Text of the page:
Horror and Beauty:
Marc Brandenburg, Hirnsturm II

The exhibition “Hirnsturm II,” which just opened in Berlin, takes visitors on a trip through the graphic and performative cosmos of the Berlin artist Marc Brandenburg. Like a diary, the show reflects inner states: intoxication, emptiness, and isolation—as well as the fascination and terror of media images and everyday racism. An introduction.
Mental cinema: Innumerable, virtually photorealistic images float in a dark hall bathed in black light. For over 25 years, Berlin artist Marc Brandenburg has drawn things in his surroundings: plastic toys, fashion photos, demonstrations, participants in parades. There are people in costumes, Ronald McDonald, and hooligans. Alongside interiors of Berlin apartments from the 1920s, where Fritz Lang or silent movie stars lived, there are images of today—sleeping bags, plastic bags, clothes lying in front of store fronts or in building entrances, attractions at fairgrounds, park benches, graffiti. Hirnsturm II is the title of Brandenburg's major solo exhibition that is now on view at Berlin’s PalaisPopulaire.

“Hirnsturm,” or “brain storm,” could be a flood of inner images that shoots through one’s head in extreme states, as when one is intoxicated or in shock. Brandenburg, translates this inundation into a spatial, immersive experience. In the show’s main hall, bathed in black light, visitors walk through a swirl of drawings inverted into the negative. The drawings seem to float in a black void like fragmented perceptions or cinematic sequences.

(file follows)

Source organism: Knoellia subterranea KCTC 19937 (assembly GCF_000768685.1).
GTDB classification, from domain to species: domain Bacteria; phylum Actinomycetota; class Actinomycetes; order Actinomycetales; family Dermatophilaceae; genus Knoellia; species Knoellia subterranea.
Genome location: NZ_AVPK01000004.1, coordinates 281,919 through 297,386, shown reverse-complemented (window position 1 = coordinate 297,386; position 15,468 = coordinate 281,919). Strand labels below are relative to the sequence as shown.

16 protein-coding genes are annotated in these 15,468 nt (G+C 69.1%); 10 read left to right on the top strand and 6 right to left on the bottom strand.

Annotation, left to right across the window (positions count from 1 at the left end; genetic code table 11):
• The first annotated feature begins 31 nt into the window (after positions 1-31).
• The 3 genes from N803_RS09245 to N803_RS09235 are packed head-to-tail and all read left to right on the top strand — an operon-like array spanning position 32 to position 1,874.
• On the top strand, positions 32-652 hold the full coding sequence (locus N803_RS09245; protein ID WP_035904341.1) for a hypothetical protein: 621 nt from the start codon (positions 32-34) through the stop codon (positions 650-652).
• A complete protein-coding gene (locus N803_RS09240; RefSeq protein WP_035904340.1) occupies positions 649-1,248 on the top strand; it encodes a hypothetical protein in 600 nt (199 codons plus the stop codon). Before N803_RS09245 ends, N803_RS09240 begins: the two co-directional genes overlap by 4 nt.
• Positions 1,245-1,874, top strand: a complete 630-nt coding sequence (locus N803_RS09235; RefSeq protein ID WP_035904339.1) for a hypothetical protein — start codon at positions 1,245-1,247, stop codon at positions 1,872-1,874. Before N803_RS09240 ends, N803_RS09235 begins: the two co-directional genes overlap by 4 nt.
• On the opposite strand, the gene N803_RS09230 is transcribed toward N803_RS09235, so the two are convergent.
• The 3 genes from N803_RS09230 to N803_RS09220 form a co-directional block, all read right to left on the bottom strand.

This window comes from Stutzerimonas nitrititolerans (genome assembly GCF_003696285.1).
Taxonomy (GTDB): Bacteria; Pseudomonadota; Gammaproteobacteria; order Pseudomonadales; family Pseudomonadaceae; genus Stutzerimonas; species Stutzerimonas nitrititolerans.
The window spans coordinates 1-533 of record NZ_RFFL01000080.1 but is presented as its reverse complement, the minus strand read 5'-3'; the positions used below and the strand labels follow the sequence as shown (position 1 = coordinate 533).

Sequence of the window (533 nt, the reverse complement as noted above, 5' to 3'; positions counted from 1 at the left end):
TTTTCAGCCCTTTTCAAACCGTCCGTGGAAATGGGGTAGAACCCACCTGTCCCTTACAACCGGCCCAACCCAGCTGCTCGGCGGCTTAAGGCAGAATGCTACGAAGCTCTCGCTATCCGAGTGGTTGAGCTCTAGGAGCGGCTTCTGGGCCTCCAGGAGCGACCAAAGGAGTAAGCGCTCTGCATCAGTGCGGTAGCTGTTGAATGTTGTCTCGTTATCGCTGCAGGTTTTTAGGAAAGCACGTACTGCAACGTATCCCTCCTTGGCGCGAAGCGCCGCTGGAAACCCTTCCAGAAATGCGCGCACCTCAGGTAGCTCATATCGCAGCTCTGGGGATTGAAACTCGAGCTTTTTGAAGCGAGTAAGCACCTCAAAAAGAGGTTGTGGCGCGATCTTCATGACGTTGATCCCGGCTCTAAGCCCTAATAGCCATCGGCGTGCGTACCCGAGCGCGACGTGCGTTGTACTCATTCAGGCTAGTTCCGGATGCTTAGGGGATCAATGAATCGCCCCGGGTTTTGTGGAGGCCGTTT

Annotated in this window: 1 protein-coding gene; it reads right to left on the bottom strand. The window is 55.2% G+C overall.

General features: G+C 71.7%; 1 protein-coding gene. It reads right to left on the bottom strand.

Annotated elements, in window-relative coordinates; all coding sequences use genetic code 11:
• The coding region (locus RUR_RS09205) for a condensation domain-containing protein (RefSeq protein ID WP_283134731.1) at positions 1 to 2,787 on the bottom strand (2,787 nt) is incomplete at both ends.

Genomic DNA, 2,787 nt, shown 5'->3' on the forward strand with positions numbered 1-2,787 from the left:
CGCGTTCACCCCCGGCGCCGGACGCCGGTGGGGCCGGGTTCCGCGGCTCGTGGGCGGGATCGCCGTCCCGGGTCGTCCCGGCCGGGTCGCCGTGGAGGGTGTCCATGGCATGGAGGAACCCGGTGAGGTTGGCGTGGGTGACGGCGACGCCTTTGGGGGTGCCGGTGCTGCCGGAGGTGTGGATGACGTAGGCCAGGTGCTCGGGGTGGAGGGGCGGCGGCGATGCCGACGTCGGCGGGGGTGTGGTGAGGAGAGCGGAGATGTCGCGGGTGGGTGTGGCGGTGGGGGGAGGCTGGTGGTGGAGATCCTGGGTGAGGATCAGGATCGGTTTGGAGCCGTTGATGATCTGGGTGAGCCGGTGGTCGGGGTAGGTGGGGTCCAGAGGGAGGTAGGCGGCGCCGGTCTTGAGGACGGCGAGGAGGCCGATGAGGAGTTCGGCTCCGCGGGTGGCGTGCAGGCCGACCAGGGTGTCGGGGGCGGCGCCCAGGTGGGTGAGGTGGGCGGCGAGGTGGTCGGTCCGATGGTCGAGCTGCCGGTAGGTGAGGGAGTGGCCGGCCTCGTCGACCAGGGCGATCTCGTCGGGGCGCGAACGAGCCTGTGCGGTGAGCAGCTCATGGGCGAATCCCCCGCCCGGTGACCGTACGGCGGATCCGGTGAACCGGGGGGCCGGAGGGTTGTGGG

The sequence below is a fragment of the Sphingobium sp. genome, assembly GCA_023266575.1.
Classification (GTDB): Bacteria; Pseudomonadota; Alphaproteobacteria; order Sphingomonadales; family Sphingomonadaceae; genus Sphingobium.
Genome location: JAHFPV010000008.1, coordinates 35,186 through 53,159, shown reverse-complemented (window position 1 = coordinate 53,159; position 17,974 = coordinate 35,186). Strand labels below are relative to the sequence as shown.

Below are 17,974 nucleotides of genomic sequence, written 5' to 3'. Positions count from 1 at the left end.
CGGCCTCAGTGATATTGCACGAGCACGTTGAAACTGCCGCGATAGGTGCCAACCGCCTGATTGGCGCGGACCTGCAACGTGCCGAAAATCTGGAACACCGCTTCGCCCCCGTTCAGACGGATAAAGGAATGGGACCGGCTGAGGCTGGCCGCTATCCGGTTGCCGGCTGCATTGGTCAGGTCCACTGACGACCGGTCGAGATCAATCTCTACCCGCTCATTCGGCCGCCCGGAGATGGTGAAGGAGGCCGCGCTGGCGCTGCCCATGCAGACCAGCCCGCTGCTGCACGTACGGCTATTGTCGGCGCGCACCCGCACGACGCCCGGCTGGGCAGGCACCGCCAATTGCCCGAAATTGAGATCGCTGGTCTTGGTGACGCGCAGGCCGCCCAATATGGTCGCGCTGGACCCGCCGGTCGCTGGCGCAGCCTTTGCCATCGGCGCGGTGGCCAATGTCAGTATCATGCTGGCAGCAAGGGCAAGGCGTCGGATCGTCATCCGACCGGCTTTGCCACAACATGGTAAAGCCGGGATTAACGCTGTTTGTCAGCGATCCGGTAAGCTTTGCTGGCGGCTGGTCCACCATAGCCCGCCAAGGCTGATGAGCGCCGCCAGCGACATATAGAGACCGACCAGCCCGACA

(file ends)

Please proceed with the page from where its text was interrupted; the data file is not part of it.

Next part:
Brandenburg often finds his motifs, which he photographs and then sketches, on forays through Berlin, London, or Barcelona. The artist is self-taught and entered the professional art world in the early 1990s laterally from the fashion and club scene. In his drawings he investigates coverings, masks, looks that surround people like a second skin or identity. Almost like a diary, he shows his world from the perspective of a German, gay “person of color.” Brandenburg’s works examine homophobia and racism, fear of the “foreign” and the unknown. In doing so, he is fascinated by both horror and beauty.

The second part of the exhibition is the video installation Camouflage Pullover (2018). It picks up on a knitted work he made back in 1992, Camouflage Sweaters for Foreigners. In creating this work, he was influenced by the racist riots in Rostock-Lichtenhagen and the police violence against the African-American Rodney King and the subsequent riots in Los Angeles. For Camouflage Pullover, Brandenburg developed wearable models for which woolen heads and hands in a variety of “skin tones” were knitted onto found sweaters and worn by performers in Berlin parks and streets. Brandenburg staged little, plotless situations—a picnic, strolling around, waiting on a park bench—with the exclusively male figures, which stereotypically suggest “white men” and “people of color.” His video shows the bewilderment of the passers-by. In other segments, the “white” actress Nicolette Krebitz puts on a “black” mask and the dark-skinned director of Kunstraum Potsdam, Mike Gessner, dons a “white” one to demonstrate that underneath the masks are people of different ages, genders, skin colors, cultural backgrounds, and sexual orientations. The uncertainty that these puppet figures exude is also, in a way, a projection—making us wonder what it would be like to be stuck in this wool skin for a moment, at the mercy of our own gazes and judgments.

Marc Brandenburg:
Hirnsturm II 

Until August 23, 2021
PalaisPopulaire, Berlin

and
October 28, 2021 - January 30, 2022
Städel Museum, Frankfurt am Main